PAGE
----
At our service of Parish Communion this morning, Revd Alex Pease gave the following sermon:
Verse 31, Jesus called the crowd to him along with his disciples and said:
‘Whoever wants to be my disciple must deny themselves and take up their cross and follow me’
“Whoever wants to be my disciple…”
Does every ‘Christian’…want to be Christ’s disciple?
As you know, I prefer to refer to ‘followers of Christ’, rather than using the word ‘Christian”, because ‘Christian’ means so many different things to different people….
For some, it means being a citizen of a constitutionally Christian country; for some, it means having been baptised and confirmed as a child and perhaps being brought up in a Christian home; for others, it means those things, but also attending church……..sometimes; but for still others, it means someone who seeks to direct the course of their lives according to the teachings of Christ, and, like the disciples of the rabbis in Christ’s day, learning from him, by being with him, and seeking to be like him.
So its the latter sense of the word ‘Christian’ that I am talking about here….
But what does it mean to ‘follow Christ’? To be a ‘follower of Christ?’ ‘To be a Christian?’
This is not about how we are saved, which is only through repentance and God’s grace, not at all through doing anything which we might think is earning our way to heaven, but how we live out what it means to be a Christian, which we will want to do if we are one…
What does it mean to be a Christian?
Well, Jesus explains in verse 34…‘Whoever wants to be my disciple….must deny themselves and take up their cross and follow me.
Firstly, Jesus says ‘Whoever wants to be my disciple….must deny themselves.
Theologian Dallas Willard says in his book The Spirit of the Disciplines, ’Contemporary Westerners are nurtured on the faith that everyone has a right to whatever they want,to pursue happiness in all ways possible, to feel good, and to lead a productive and successful life, understood largely in terms of self contentment and material well being’.
Any sort of self denial seems incomprehensible to the contemporary western psyche. It is associated in our minds with monasticism….with self-mortification and the sort of practices of people like St Simon Stylites who in the fourth century AD chained himself to a pole sixty foot high In the desert for thirty years…..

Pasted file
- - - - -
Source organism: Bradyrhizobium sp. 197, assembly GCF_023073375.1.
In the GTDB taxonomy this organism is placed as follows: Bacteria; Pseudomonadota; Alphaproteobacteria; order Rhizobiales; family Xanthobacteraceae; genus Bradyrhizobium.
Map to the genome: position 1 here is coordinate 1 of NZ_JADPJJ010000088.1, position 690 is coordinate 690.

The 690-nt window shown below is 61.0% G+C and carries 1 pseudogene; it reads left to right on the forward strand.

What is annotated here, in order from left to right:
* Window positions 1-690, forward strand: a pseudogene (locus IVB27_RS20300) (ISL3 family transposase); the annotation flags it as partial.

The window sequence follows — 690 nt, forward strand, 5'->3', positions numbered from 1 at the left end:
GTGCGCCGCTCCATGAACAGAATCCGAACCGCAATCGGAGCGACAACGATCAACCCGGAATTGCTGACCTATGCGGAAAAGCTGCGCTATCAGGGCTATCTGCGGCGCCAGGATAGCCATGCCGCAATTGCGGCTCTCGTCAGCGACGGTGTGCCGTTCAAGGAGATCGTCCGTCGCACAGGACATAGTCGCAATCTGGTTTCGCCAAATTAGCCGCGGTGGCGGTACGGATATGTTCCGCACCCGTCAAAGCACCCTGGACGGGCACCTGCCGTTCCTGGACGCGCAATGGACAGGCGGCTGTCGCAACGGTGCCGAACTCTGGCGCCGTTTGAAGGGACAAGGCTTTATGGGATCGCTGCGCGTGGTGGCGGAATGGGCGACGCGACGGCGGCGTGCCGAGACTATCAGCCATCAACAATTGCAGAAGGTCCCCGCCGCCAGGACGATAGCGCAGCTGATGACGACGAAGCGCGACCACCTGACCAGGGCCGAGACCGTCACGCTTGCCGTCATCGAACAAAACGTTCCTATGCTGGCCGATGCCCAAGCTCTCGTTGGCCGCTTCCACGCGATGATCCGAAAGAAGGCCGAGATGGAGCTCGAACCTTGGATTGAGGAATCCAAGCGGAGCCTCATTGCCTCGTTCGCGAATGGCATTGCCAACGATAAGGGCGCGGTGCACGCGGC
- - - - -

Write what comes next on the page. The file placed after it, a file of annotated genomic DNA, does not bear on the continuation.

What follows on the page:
And yet Jesus, in teaching us to deny ourselves, was himself a master of life in the Spirit, but He was not an ascetic for asceticisms sake….as some of the third century hermits were…who were in their self-denial and discipline like someone today who is obsessed with going to the gym or dieting for its own sake…. muscles for muscles sake or for the sake of the admiration of others, self obsession, rather than for the health benefits that exercise and keeping weight under control brings….
What did Jesus mean when he talked about denying yourself?…..
Well what did he do?
Jesus was quietly disciplined in the practice of solitude, fasting and prayer. Even though there were things that he might have preferred to have done like being in company, eating or sleeping….He was after all known for doing all those things, as well!
Theologian Ian Paul points out that the word in the original Greek to ‘deny yourself’ Aparneomai means ‘to refuse to pay attention to what one’s own desires are saying or to refuse to think about what one just wants for oneself’. It means putting yourself ‘at the end of the line’ or even ‘to say to your heart keep quiet!’
We need to learn from Jesus to give priority over our desires, over what we perceive to be our needs, to follow him in spiritual disciplines such as those he practised himself.
Dallas Willard describes the spiritual disciplines as: ‘activities of mind and body done to bring our whole selves into co-operation with the divine order so that we can experience more and more
a vision and power beyond ourselves’
Examples of these disciplines are; solitude, fasting and prayer.
If we are to be followers of Christ, we need to find time in our lives, in our day or in our week to do this:nto giving time to read the Bible and pray early in the morning, before the world gets up, or after it has gone to sleep, choosing sometimes to have the solitude of a walk by ourselves in the countryside, to engage with Him; to put fasting into the regular pattern of our lives (unless of course this goes against our doctors advice); so that whenever we feel hungry (If for example we are on a 24 hour fast….) we pray into the concerns of the day. We feast on his word we use our weakness to appeal for his strength which is so much greater than our strength at its most potent…And in doing so we find an intensity of prayer that we may never have previously known.
We must learn to deny ourselves, if we are to follow him, if we are to be Christians……
Secondly, Jesus says ‘Whoever wants to be my disciple must….take up their cross’ What does that mean?
English idiom takes on its own meaning as the generations passion, what does it mean to take up your cross?
Is it meant humorously as in….
‘My father bequeathed to me a case of claret every month for the rest of my life….Its a cross I have to bear
Or ironically as in, ‘my son in law is an Aston Villa supporter…..It’s a cross he has to bear….
Or as a drawback to something good, as in, ‘Success has brought astonishing levels of media attention for the young football player,….its a cross he has to bear’
Or does it mean perhaps the really tough challenges and suffering of everyday life, as in:‘When Nancy’s husband died he left her with four young children to bring up by herself….Its a cross she has to bear’
Or does it have something very specifically to do with being a follower of Christ, as in a UN report in 2018 which said “forms of persecution in the Middle East and north Africa against Christians ranging from routine discrimination in education, employment and social life, up to genocidal attacks’ are common place….Its a cross they have to bear…
In this call to carry their cross Jesus is asking his followers to make a choice. A choice to pick up their cross and to carry it. A choice to follow through what it means to be identified as a Christian, even though this will probably mean rejection…even though this might mean death.